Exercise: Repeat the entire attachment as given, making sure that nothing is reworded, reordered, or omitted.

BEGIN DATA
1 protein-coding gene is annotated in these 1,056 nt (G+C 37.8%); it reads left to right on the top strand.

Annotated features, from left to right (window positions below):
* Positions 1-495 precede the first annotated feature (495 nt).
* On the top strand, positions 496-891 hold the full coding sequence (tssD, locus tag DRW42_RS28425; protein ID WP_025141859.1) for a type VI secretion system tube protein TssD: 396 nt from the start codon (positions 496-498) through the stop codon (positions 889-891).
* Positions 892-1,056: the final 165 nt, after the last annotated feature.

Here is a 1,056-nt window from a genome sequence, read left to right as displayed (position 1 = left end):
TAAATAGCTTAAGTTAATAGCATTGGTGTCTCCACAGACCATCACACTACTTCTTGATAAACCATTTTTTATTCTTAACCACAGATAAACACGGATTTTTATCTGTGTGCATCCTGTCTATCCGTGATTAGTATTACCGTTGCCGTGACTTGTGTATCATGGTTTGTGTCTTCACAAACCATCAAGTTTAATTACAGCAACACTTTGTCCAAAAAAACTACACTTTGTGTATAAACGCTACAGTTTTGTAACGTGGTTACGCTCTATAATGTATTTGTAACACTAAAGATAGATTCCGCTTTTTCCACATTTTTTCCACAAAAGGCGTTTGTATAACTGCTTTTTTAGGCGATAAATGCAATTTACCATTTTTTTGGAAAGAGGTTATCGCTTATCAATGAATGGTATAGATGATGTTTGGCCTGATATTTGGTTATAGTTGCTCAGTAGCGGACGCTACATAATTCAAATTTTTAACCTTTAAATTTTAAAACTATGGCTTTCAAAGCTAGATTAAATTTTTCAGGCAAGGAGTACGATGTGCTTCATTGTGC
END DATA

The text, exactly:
1 protein-coding gene is annotated in these 1,056 nt (G+C 37.8%); it reads left to right on the top strand.

Annotated features, from left to right (window positions below):
* Positions 1-495 precede the first annotated feature (495 nt).
* On the top strand, positions 496-891 hold the full coding sequence (tssD, locus tag DRW42_RS28425; protein ID WP_025141859.1) for a type VI secretion system tube protein TssD: 396 nt from the start codon (positions 496-498) through the stop codon (positions 889-891).
* Positions 892-1,056: the final 165 nt, after the last annotated feature.

Here is a 1,056-nt window from a genome sequence, read left to right as displayed (position 1 = left end):
TAAATAGCTTAAGTTAATAGCATTGGTGTCTCCACAGACCATCACACTACTTCTTGATAAACCATTTTTTATTCTTAACCACAGATAAACACGGATTTTTATCTGTGTGCATCCTGTCTATCCGTGATTAGTATTACCGTTGCCGTGACTTGTGTATCATGGTTTGTGTCTTCACAAACCATCAAGTTTAATTACAGCAACACTTTGTCCAAAAAAACTACACTTTGTGTATAAACGCTACAGTTTTGTAACGTGGTTACGCTCTATAATGTATTTGTAACACTAAAGATAGATTCCGCTTTTTCCACATTTTTTCCACAAAAGGCGTTTGTATAACTGCTTTTTTAGGCGATAAATGCAATTTACCATTTTTTTGGAAAGAGGTTATCGCTTATCAATGAATGGTATAGATGATGTTTGGCCTGATATTTGGTTATAGTTGCTCAGTAGCGGACGCTACATAATTCAAATTTTTAACCTTTAAATTTTAAAACTATGGCTTTCAAAGCTAGATTAAATTTTTCAGGCAAGGAGTACGATGTGCTTCATTGTGC